I am not trying to argue that research is not a benefit to students and to the community. It is! But, it really bothers me that, in general, universities do not clearly explain how they budget for the costs of research, and how much they decided to charge all students for the benefit of being in a research university. I have not been in a university that has made the way research infrastructure is funded transparent to students or faculty.
At one university where I served as dean, the idea that undergraduates should pay for research was made very clear by dean of graduate/professional school. I remember a conversation with a medical school dean who demanded at an executive team meeting that undergraduate tuition needed to be raised to provide more support research in the medical school. In discussing this with senior admin colleagues from other institutions, the reaction was "we all do that."
14. I will admit that this causes a mathematical paradox for me. If universities lose so much money ($220,000,000 in my hypothetical scenario of university with $400M for direct costs of sponsored research) in supporting an externally funded research program, why don't the biggest research universities go broke? It is even more perplexing, because I would argue that public universities with the largest externally supported research programs, are probably the most financially stable of public institutions. Some of that is the reputation that is built on a strong research enterprise that attract students and philanthropic dollars. Some of it is tuition revenue recovered from graduate programs related to research. Some is related to the large size of many of those universities. But, honestly, I am not sure. Every time I play this out in my head, I tend to go down a path leading to a community college budget model. And, their budget models are not very stable.
15. Universities I am familiar with tend to obfuscate the cost of research when discussing the great research momentum to all of its stakeholders including students, faculty, staff, alumni, boards, donors, legislators and the community.. That may happen because the way research is funded is so complicated that very few people understand how research costs are calculated and funded, especially in universities with an incremental budget model. In my experience, budgets in incremental models include facilities and administration cost recovery as revenue, but do not allocate that revenue specifically to research expenses, and may not specifically identify the difference between indirect research costs vs the actual recovery of facilities and administrative costs, and how those costs are subsidized by other sources of revenue. Also, high level budges I am familiar with include faculty salary as one large expense (or broken out between tenured/tenure track, and non-tenured faculty), and not broken out by teaching, research and service work efforts. Many faculty even think that the facilities and administration charges on federal research grants is equivalent to a management fee or "profit", as opposed to reimbursing for carefully determined costs. I can't tell you how many discussions I have been in as a faculty member 30 years ago and now, where faculty feel that F&A is the university making profit on their hard work and that more F&A recovery should be directed to them to support their research programs. As many of you know, a few years ago, some faculty went directly to their program officers in DoD conveying that universities need to return more recovered F&A to faculty. That led to serious conversations on the Hill of reducing F&A recovery to 10% in DoD grants, since the conclusion was that if universities are giving away recovered F&A to faculty, then they clearly don't need it to support the administrative and facilities cost of research.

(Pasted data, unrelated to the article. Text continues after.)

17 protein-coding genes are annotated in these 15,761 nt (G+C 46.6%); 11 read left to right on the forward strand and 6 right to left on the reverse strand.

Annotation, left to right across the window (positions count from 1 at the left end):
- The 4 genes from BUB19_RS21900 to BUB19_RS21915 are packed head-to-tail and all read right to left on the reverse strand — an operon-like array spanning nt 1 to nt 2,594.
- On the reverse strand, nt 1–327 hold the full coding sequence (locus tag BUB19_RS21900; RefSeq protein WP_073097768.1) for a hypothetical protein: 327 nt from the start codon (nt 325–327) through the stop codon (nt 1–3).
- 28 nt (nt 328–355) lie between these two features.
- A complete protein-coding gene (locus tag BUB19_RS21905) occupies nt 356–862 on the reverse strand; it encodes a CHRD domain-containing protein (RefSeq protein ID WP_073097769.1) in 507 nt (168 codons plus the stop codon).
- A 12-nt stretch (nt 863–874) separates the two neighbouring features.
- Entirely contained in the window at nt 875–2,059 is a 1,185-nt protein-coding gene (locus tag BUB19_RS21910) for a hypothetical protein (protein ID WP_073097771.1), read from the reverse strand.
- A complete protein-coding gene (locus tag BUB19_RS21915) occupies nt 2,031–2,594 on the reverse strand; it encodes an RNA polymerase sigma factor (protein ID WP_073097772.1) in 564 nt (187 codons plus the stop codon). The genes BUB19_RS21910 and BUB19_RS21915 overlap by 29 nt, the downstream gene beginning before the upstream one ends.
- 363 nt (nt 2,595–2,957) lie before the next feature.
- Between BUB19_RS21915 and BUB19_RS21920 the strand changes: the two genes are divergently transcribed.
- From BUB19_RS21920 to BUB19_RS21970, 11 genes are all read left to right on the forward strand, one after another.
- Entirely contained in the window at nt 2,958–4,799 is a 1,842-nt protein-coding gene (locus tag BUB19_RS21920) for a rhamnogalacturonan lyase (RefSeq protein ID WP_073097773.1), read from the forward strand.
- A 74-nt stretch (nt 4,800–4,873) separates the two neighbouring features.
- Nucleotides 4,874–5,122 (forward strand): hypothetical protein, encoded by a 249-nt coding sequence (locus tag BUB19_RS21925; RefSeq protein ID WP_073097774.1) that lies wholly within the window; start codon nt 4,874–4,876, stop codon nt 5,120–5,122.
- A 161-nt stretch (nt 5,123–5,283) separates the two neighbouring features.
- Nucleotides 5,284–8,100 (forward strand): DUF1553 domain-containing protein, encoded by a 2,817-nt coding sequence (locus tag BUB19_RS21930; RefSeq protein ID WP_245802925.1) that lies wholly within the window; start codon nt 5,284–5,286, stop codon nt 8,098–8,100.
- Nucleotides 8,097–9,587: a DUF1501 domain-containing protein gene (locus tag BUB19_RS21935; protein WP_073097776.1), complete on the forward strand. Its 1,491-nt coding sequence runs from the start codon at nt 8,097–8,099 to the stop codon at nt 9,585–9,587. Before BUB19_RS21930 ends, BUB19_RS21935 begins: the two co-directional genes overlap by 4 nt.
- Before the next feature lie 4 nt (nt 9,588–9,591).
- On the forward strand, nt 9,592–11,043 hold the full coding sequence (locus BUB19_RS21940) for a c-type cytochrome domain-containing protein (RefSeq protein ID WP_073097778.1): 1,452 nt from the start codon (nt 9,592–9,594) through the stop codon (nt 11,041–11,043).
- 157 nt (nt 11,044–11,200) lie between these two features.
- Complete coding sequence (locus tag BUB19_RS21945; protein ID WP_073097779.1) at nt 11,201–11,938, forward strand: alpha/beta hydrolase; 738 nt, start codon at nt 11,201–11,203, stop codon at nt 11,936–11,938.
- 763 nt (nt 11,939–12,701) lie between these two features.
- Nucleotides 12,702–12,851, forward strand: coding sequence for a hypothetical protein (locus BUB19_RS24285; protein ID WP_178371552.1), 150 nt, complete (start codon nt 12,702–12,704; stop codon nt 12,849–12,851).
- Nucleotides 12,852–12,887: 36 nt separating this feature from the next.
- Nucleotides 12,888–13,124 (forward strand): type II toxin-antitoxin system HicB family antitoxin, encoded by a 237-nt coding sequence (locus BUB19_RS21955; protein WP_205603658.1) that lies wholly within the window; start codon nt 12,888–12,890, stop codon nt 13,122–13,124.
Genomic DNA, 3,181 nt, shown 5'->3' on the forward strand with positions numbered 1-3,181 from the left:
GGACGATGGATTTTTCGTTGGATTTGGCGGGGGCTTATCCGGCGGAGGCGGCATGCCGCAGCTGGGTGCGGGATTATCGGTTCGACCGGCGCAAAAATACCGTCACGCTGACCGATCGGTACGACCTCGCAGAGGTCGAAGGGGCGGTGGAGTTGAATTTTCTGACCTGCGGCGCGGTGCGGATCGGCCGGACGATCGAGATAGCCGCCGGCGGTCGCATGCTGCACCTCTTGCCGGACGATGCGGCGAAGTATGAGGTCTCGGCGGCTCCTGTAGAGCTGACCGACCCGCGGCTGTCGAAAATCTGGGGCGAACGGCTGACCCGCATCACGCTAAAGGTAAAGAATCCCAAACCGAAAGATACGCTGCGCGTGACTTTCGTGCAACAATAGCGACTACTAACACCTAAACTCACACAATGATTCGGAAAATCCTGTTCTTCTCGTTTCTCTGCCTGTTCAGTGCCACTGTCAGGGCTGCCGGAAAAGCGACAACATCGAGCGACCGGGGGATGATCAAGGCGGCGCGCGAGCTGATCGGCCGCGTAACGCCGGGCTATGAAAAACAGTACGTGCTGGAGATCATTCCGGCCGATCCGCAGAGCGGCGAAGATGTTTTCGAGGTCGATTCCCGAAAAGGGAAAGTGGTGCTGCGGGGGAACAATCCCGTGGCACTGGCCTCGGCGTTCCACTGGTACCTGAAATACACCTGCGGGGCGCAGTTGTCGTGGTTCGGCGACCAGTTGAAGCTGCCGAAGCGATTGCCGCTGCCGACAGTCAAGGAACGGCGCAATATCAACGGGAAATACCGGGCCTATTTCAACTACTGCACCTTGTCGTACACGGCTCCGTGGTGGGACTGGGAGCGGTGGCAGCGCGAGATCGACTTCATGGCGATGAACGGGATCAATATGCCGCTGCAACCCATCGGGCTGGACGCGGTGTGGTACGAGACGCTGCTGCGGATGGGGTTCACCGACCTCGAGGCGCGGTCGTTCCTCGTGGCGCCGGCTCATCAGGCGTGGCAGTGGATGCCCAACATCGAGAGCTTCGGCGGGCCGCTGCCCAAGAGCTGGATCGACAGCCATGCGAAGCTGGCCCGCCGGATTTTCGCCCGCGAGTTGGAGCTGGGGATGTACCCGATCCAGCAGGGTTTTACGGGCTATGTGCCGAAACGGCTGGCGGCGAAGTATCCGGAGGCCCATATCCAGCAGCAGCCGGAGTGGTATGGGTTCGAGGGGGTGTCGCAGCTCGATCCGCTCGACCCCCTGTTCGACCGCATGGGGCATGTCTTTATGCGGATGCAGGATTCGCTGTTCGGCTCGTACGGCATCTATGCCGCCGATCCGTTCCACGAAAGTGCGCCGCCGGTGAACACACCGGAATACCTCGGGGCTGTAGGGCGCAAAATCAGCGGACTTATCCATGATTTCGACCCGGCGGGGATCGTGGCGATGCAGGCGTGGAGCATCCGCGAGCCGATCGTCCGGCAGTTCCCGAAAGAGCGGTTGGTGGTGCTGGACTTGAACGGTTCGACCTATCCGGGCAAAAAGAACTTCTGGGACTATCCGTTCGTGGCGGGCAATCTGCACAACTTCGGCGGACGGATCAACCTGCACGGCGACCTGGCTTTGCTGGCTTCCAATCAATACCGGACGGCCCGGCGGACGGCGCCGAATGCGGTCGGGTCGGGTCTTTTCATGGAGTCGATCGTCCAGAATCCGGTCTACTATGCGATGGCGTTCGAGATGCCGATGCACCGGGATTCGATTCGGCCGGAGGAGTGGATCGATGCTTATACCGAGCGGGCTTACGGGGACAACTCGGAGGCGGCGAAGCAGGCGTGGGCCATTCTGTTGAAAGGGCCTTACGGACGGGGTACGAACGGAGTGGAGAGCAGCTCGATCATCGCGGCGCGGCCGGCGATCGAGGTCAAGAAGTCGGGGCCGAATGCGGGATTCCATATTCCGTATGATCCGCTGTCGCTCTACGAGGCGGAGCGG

I feel like integrity/honestly/transparency should be a core value of every university. So, when we celebrate great momentum in research funding, we should also discuss the costs that come along with that, and how the university pays them. Doing so says nothing about the value of research- in fact if a university decides to cover research costs on the order of $200,000,000 that is a significant statement that research is important. It will be uncomfortable to openly talk about who pays for faculty research time and the deficit in facilities and administrative costs, but that doesn't mean it shouldn't be talked about.
On a final note, it is not as if at least some politicians don't know at some level the challenges in supporting a research university. A few years ago, former Governor of Utah, Michael Levitt, came to talk to the APLU provosts. At some point in the conversation he said, paraphrased, "It is not a secret that universities pay for research through tuition credit hours accumulated by teaching large gen ed classes with low paid faculty members." This governor will also be one of the first to say the tremendous role that university research played in developing Salt Lake City as an innovation hub. I wish everyone in the university understood the costs and benefits with data and then could effectively make arguments that are not anecdotal.
P.S. I agree with most of the points made in the first comment below. My only addendum is that somebody has to pay for it- and to ask who should that be. Research sponsors? State? Tuition in general? Fees on students who take advantage of research opportunities? Philanthropy? If it is tuition in general, shouldn't students know what in general they are paying for? I mean many of us with liberal politics (including me) might feel pretty guilty if some proportion of students are underwater in student debt because their tuition was raised in part to fund research activities in a medical school, while they experienced increased class sizes because of faculty losses or hiring freezes.